There are days when I wake up in the morning and think to myself, “Wow, my back hurts…again,” I know I’m not alone because about one in five Americans reports having experienced back pain at least once during the previous month. Unfortunately it is a common occurrence for many of us but, should we go to the doctor to manage this pain? Not necessarily. Most back pain issues resolve on their own within about four to six weeks; this being with or without medical treatment. Four to six weeks may sound like a long time to deal with pain but there is good news; in many cases, if you’re careful, you can manage your back pain at home.
First and foremost, let’s go back to basics. We know that, if we’re careful, we can manage our pain at home, right? So now, how do we define the word ‘manage’ in this situation? To manage means to handle, to control, to take charge of, and to take care of. We will take control of our back pain by taking care of it.There is an immense variety of noninvasive pain management techniques available to treat our pain. Exercise and staying physically fit is a big one. We have to aim to increase our strength and our flexibility to restore our normal range of motion. As much as your back may hurt, and trust me I can relate, try methods like water therapy, stretching or yoga postures, and low impact aerobic routines. The National Center for Health Statistics has found that in 2009 a quarter of all Americans get virtually no exercise at all. “Life is motion. Without exercise our bodies cannot function as they were designed to. We are prone to… obesity and back pain. Often times patients are unable to exercise because of health conditions such as back pain, but ironically, exercise may be just what they need,” states Dr. Eben Davis in an article he wrote for Wellsphere. Staying fit and active is necessary for proper cardiovascular health; it will keep our muscles, bones, and joints happy and nourished. Another option for in-home treatment is manual techniques, just a fancy name for a great massage. The manipulation of your affected areas through force to the joints, muscles, and ligaments can relieve the pain noticeably.
“Weekly massages give more effective short-term relief to chronic back sufferers than standard medical therapies alone,” say Dr. Edward Swartzberg and Dr. William A. Pereira in their book How to Manage Back Pain: Self-Care, Prevention, and Treatment Options. The hot-cold routine is highly recommended as a pain management method as well. Use cold packs to relieve any swelling that might have occurred and hot packs to get parts moving again. The most important thing about this method is that you feel comfortable. Use cold when you feel you need to, use heat when and as long as you want to.If the pain does not subside with the options mentioned above, you can always turn to noninvasive pharmacologic pain management; an easy way to say it, pain relievers and related over the counter drugs. Among these options you will find analgesics, aspirin, ibuprofen, and muscle relaxant.Now, there are situations where you cannot manage your back pain on your own. If you have horrible discomfort accompanied by severe symptoms, you need to see a specialized doctor. These symptoms could be any of the following: a cause by injury, so severe you cannot move around or sleep comfortably, numbness in your legs, or accompanied by fever or nausea.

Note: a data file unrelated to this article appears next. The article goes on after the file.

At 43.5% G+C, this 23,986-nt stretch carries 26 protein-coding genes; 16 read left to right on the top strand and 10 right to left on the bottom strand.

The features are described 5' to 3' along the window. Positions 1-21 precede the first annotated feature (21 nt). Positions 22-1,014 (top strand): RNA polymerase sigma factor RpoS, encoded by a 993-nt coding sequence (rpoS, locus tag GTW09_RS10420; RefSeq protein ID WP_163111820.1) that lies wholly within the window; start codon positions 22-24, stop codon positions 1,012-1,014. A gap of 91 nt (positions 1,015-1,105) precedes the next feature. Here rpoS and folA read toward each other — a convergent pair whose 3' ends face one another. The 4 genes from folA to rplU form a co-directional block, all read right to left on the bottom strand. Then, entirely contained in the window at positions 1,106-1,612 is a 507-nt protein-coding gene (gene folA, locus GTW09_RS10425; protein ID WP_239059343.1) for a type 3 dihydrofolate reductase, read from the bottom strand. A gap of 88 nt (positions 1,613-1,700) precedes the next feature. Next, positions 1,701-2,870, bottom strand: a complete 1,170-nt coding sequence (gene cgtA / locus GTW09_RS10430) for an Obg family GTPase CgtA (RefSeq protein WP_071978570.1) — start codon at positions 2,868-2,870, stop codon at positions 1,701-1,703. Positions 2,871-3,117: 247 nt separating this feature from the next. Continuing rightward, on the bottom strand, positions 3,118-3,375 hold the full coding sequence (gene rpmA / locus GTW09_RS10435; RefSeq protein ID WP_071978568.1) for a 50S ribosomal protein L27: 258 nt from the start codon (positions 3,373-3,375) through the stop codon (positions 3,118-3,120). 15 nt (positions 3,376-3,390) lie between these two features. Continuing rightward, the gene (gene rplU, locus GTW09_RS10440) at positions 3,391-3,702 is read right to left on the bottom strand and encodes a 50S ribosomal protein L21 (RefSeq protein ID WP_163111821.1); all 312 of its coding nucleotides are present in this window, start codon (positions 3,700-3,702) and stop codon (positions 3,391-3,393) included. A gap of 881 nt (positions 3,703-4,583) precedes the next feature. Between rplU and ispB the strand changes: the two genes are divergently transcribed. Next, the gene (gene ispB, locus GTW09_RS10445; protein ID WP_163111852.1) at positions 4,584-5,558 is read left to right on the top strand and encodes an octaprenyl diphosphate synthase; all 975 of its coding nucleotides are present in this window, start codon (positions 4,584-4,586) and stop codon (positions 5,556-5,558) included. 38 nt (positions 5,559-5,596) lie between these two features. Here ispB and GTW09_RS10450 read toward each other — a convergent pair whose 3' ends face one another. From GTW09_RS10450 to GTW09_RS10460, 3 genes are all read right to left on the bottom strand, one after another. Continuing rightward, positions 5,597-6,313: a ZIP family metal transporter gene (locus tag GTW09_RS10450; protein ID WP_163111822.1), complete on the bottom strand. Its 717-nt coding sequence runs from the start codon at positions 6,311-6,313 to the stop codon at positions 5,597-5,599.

Apart from the most common medications your doctor could prescribe, there are also invasive techniques, performed by specialists that could treat your back pain. These pain management techniques involve injections and/or placement of devices into your body. Some of the most popular interventional pain management techniques include: injections or blocks, radiofrequency, and surgically implanted devices.I know injections may sound scary and a bit severe but there is logic to these doctors’ madness. Injections provide direct delivery of steroids or anesthetic into joints, ligaments, or muscles. Now if you think about it, and dare to imagine it, it sounds pretty precise right? These injections cannot only provide relief of pain but also confirm if the injected structure is the source of your pain, clarifying the diagnosis. Radio frequency involves administered heat through a small needle.
What this does is deaden the painful nerves providing you with rapid relief. This technique helps approximately 60% of patients and the relief may last months to years depending on the severity of each patients pain.Last but not least we find ourselves analyzing the frightening word…surgery. Surgeons can implant electrotherapy devices; these are spinal cord and/or peripheral nerve stimulators. What these do is target the pain at its source, stimulating the area for localized pain relief. Thankfully surgery is the least commonly used technique, giving it inconclusive findings on its effectiveness. We all know how terrible back pain can be. The best technique, I would say, is to take care of ourselves above all things. There are moments when we cannot control what our body chooses to do, like surprise us with a bit of a back attack. Use common sense when managing your pain, you are the only one who knows exactly what you are feeling and the only one who knows exactly how much you can take. Try or begin with the in-home techniques to evaluate how severe your problem is. If you feel like it’s getting out of your hands be smart and turn to a specialized doctor for help. Do not try to brush the pain off, take care of yourself…actually let someone take care of you for once!